As we tackle this question, it is perhaps good to begin with what fleas are. Fleas are insects that feed on the blood of a host. Normally, they live on dogs and cats. They stay there sucking blood out of our pets until such time that they hop on another animal. As they hop, they can stay in various debris in our environment such as pet’s beddings, sleeping areas, tiny particles of dirt, fibers from carpets, rugs and furniture, etc.
Humans can get fleas when they make contact with their flea-infested pets. They can also get them from pet’s beddings and furniture where fleas thrive. Fleas will grab any opportunity to suck blood from a potential host. They will hop on humans and bite but they will not live there for a long time. Most often, they will bite ankles, lower legs and lower arms.
It is possible that fleas may get on human hair when the person makes contact with his or her flea-infested pet. In very rare cases, fleas may bite on the scalp but they will not stay for long. As long as the person makes every possible effort to get rid of the fleas such as washing his or her hair, eliminating fleas off from clothing, frequent vacuuming of the house, and regular bathing and applying of flea control products on the pet, he or she can be flea-free.
Imagine waking up one morning and discovering your darling pet has fleas! These small, reddish brown, wingless, blood-sucking insects make you panic. As a caring pet owner, you are aware that fleas are harmful. You want to stop them from infesting your pet. You are about to kill them by means of flea control methods.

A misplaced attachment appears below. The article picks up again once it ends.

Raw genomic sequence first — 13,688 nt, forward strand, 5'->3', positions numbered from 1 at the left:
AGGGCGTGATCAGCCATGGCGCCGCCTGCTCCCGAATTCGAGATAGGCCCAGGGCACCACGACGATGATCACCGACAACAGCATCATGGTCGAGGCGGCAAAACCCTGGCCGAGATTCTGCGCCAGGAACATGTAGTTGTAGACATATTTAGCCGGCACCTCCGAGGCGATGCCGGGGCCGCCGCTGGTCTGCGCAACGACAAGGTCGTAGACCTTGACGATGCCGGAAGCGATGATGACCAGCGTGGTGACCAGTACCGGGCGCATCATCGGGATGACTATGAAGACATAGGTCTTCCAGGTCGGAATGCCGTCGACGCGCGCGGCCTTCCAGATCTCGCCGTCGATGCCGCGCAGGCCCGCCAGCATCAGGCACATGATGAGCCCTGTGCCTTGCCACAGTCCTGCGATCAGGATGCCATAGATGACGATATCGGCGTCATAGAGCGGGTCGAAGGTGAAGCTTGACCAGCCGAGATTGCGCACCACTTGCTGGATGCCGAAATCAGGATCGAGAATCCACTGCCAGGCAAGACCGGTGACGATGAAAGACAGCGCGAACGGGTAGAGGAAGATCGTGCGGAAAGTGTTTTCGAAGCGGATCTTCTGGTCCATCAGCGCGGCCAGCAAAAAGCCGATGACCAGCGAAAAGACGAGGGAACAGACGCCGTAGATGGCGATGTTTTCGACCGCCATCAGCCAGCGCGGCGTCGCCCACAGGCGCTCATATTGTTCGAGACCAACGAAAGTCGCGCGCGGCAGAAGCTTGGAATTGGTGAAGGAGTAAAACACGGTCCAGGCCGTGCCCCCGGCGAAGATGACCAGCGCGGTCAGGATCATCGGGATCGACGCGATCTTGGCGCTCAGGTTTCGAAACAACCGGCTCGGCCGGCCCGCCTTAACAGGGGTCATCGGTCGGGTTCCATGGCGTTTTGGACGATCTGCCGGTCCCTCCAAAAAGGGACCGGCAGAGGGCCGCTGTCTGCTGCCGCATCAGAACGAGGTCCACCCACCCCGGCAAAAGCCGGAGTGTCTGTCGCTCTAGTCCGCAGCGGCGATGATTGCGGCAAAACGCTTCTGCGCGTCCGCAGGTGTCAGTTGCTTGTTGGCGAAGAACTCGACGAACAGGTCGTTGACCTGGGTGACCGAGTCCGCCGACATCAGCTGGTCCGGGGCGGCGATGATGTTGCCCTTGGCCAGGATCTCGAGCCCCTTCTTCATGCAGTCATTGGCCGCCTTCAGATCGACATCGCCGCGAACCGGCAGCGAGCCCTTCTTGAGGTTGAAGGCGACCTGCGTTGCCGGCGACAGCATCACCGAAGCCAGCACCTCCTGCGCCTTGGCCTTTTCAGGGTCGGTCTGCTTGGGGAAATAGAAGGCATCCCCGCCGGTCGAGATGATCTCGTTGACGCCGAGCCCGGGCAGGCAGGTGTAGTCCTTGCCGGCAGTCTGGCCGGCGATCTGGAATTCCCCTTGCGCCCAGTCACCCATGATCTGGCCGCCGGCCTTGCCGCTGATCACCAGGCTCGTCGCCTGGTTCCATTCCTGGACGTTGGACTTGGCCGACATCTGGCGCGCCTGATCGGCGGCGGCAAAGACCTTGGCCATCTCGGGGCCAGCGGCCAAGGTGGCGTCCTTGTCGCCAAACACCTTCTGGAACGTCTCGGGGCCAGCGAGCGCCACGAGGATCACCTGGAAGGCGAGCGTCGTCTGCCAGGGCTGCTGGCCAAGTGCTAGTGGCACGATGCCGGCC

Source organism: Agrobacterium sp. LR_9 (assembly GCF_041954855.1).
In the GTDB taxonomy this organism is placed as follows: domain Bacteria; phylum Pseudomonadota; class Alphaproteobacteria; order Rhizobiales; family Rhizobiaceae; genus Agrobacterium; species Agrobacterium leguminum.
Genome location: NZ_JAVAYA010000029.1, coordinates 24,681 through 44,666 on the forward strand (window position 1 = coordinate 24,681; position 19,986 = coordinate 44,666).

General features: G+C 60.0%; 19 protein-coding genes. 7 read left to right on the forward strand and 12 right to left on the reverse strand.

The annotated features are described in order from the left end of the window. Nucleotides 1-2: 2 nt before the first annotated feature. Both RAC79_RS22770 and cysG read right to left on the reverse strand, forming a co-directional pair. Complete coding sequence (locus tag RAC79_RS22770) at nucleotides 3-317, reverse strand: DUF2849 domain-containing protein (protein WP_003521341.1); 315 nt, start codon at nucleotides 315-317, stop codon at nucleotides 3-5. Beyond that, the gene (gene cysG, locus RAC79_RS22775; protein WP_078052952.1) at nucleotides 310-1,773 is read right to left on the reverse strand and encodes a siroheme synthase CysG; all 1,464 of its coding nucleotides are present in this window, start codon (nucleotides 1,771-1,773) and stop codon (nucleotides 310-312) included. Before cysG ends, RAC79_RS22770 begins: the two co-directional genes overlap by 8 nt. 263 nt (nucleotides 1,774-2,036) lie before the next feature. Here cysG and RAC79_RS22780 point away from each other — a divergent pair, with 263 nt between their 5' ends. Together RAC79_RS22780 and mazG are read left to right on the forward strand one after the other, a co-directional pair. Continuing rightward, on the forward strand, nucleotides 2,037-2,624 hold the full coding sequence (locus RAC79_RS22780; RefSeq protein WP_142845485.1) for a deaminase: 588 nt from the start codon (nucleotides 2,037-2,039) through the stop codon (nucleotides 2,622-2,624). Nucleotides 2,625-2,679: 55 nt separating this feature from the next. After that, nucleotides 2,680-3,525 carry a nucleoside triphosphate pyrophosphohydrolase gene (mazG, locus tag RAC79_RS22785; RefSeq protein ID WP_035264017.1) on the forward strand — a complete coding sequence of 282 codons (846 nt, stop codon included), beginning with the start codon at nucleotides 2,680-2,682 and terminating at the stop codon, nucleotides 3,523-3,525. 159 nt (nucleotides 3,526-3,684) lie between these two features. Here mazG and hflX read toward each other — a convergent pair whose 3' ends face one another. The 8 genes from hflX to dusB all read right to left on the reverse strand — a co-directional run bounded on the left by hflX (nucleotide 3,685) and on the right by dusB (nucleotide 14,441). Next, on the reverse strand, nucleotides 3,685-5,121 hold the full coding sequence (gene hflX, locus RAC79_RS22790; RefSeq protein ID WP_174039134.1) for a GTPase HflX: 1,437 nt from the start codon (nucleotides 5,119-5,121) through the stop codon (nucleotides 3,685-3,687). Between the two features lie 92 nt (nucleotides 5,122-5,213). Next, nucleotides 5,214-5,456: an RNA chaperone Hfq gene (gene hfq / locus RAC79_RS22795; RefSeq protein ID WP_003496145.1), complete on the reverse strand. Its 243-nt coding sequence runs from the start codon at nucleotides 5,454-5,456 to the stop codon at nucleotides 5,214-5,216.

But before beginning any flea control program, it helps to know about the life cycle of a flea. This information gives you a baseline of when the best time is to apply treatment.
Like mosquitoes, fleas undergo four stages: egg, larval, pupal and adult. Here is a picture of the events that happen in each stage.
1. Egg Stage
- It is the first stage of the life cycle, which begins when a female adult flea produces 20 flea eggs at a time, for a total of 500 eggs during its lifetime.
- The flea eggs are smooth, oval, pearly white, and tiny, but still visible to the naked eye.
- They represent approximately 50% of the total flea population at any given time.
- The eggs are deposited in areas frequented by pets such as bedding or sleeping area, dog houses, carpet, furniture, floorboard area, and in the yard. Regular cleaning and sanitation of these areas can help kill fleas.